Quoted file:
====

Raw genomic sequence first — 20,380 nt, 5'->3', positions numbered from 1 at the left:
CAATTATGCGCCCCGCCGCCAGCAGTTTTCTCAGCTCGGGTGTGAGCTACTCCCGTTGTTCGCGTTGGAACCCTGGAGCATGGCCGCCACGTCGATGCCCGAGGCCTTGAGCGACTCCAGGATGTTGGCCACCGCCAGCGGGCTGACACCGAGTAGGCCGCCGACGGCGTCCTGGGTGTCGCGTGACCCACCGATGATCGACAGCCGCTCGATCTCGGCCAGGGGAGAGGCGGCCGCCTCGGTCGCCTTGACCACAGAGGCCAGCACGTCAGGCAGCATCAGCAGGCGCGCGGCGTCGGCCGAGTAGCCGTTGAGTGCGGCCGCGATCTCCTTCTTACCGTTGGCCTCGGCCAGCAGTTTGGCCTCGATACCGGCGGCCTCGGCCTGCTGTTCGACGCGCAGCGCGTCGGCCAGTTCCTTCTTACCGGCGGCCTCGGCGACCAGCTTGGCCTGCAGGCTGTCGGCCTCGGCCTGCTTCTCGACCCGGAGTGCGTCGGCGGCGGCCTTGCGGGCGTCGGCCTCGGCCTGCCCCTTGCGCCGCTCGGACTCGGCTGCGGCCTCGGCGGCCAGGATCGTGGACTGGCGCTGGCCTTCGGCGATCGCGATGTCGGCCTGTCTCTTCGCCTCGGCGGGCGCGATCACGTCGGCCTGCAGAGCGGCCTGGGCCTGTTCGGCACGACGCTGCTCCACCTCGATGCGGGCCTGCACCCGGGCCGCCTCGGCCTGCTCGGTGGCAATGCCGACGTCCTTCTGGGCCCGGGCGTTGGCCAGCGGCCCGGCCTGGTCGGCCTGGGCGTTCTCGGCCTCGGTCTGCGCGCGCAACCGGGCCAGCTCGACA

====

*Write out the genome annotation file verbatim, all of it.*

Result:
Raw genomic sequence first — 20,380 nt, 5'->3', positions numbered from 1 at the left:
CAATTATGCGCCCCGCCGCCAGCAGTTTTCTCAGCTCGGGTGTGAGCTACTCCCGTTGTTCGCGTTGGAACCCTGGAGCATGGCCGCCACGTCGATGCCCGAGGCCTTGAGCGACTCCAGGATGTTGGCCACCGCCAGCGGGCTGACACCGAGTAGGCCGCCGACGGCGTCCTGGGTGTCGCGTGACCCACCGATGATCGACAGCCGCTCGATCTCGGCCAGGGGAGAGGCGGCCGCCTCGGTCGCCTTGACCACAGAGGCCAGCACGTCAGGCAGCATCAGCAGGCGCGCGGCGTCGGCCGAGTAGCCGTTGAGTGCGGCCGCGATCTCCTTCTTACCGTTGGCCTCGGCCAGCAGTTTGGCCTCGATACCGGCGGCCTCGGCCTGCTGTTCGACGCGCAGCGCGTCGGCCAGTTCCTTCTTACCGGCGGCCTCGGCGACCAGCTTGGCCTGCAGGCTGTCGGCCTCGGCCTGCTTCTCGACCCGGAGTGCGTCGGCGGCGGCCTTGCGGGCGTCGGCCTCGGCCTGCCCCTTGCGCCGCTCGGACTCGGCTGCGGCCTCGGCGGCCAGGATCGTGGACTGGCGCTGGCCTTCGGCGATCGCGATGTCGGCCTGTCTCTTCGCCTCGGCGGGCGCGATCACGTCGGCCTGCAGAGCGGCCTGGGCCTGTTCGGCACGACGCTGCTCCACCTCGATGCGGGCCTGCACCCGGGCCGCCTCGGCCTGCTCGGTGGCAATGCCGACGTCCTTCTGGGCCCGGGCGTTGGCCAGCGGCCCGGCCTGGTCGGCCTGGGCGTTCTCGGCCTCGGTCTGCGCGCGCAACCGGGCCAGCTCGACA